Monday, October 28, 2013

Melanie Swan: Big Data and the Quantified Self

Melanie Swan is visiting National Consumer Research Center in Helsinki. Swan is a Quantified Self and Big Data Research Principle at MS Futures Group, Palo Alto, California. Minna Ruckenstein is hosting the visit and served as the chair of the invited talk by Swan. The title of Melanie Swan's talk was "Big Data and the Quantified Self".

According to Swan, a key contemporary trend emerging in big data science is the quantified self (QS). The quantified self refers to the activity in which individuals are engaged in the self-tracking of any kind of biological, physical, behavioral, or environmental information as individuals or in groups. She covered a number of QS projects and tools including Personal Analytics COmpanion (PACO) and MIT Body Track as well as closely related developments such as internet of things that contributes to the explosion of big data.

Swan discussed various topics in Personal Health 'Omics' and reminded that the fastest growing area in the big data area is human biology-related data. One possibility emerging from the developments is shifting from reactive to active. An opportunity is QS Data Commons where Github has emerged as the de factor platform. Mental performance optimization (mood management apps, etc.) and quality of life development belong to the current QS frontier. As a means for behavior change, Swan discussed Shikake that are sensors and actuators embedded in physical objects to trigger a physical or psychological behavior change.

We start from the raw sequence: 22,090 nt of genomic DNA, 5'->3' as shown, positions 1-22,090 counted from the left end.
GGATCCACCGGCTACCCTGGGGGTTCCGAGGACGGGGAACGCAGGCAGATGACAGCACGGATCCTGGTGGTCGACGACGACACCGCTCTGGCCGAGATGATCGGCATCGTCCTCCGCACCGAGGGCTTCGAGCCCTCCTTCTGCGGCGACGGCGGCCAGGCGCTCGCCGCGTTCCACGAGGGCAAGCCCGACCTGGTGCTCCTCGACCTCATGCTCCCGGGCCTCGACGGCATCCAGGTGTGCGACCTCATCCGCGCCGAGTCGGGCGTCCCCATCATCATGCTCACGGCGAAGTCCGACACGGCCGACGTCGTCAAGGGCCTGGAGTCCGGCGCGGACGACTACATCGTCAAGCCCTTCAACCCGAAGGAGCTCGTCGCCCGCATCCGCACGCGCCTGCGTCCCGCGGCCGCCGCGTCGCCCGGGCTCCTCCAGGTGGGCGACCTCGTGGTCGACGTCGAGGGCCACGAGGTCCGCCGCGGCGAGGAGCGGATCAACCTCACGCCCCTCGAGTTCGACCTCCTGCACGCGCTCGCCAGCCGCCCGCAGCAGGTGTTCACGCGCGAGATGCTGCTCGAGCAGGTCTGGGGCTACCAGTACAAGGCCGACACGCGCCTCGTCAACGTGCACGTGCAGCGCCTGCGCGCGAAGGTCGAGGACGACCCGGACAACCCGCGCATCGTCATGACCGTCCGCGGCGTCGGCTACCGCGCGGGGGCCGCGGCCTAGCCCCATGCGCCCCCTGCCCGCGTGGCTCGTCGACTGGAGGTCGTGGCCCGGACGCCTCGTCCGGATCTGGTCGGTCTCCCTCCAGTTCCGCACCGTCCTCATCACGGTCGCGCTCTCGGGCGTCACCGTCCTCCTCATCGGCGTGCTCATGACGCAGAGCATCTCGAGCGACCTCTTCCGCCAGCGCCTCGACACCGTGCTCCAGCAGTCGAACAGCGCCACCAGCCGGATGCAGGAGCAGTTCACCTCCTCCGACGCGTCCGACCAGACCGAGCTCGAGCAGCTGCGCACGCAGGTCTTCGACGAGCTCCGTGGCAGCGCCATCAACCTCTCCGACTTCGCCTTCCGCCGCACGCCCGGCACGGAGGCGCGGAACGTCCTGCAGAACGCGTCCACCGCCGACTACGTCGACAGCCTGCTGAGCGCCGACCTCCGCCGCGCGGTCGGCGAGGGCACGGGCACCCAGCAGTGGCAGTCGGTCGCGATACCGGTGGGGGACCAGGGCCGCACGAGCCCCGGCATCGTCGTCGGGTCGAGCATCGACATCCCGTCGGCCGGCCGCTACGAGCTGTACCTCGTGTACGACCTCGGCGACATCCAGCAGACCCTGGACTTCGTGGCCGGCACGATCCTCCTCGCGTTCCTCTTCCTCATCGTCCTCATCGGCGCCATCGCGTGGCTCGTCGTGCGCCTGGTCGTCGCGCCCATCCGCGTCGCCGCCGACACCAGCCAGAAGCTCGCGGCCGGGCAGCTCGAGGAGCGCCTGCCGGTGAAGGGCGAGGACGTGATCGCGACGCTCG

Big data opens up new methodological opportunities. A traditional example is Google in building services based on unsupervised machine learning modeling of vast text collections rather than relying on traditional artificial intelligence approach. Swan mentioned a number of contemporary topics including:

  • foundational characterization (longitudinal baseline measures of internal and external daily rhythms, normal deviation patterns, contingency adjustments, anomaly and emergent phenomena)
  • new kinds of pattern recognition
  • multidisciplinary models (turbulence, topology, chaos, complexity, etc.)

An interesting these was building exosenses for the qualified self. This leads to extending our senses in new ways to perceive data as sensation. Exosenses serve as quantified intermediates.

In the second part of her talk, Swan concentrated on the social aspects of QS, i.e, collecting and analyzing group data. Underlying trends include growing and aging world population and urbanization.

Towards the end of the presentation, Swan discussed limitations and risks related to big data. An interesting concept that came up is sousveillance which is the opposite of surveillance. In French, surveillance means "watching from above" whereas sousveillance means "watching from below." It seems that sousveillance and general transparency could be a useful counter force or antidote against totalitarianism and big brother activities. Some other means are needed, though, to diminish widely spread categorical thinking that can be a source for many kinds of societal problems, whether top-down or bottom-up. Far too often people base their decisions and actions on too clear cut interpretations. This prevents from reaching good solutions through evolutionary processes. Therefore, analysis of big data needs to deal with the level of interpretation and its complexities including contextuality and subjectivity.

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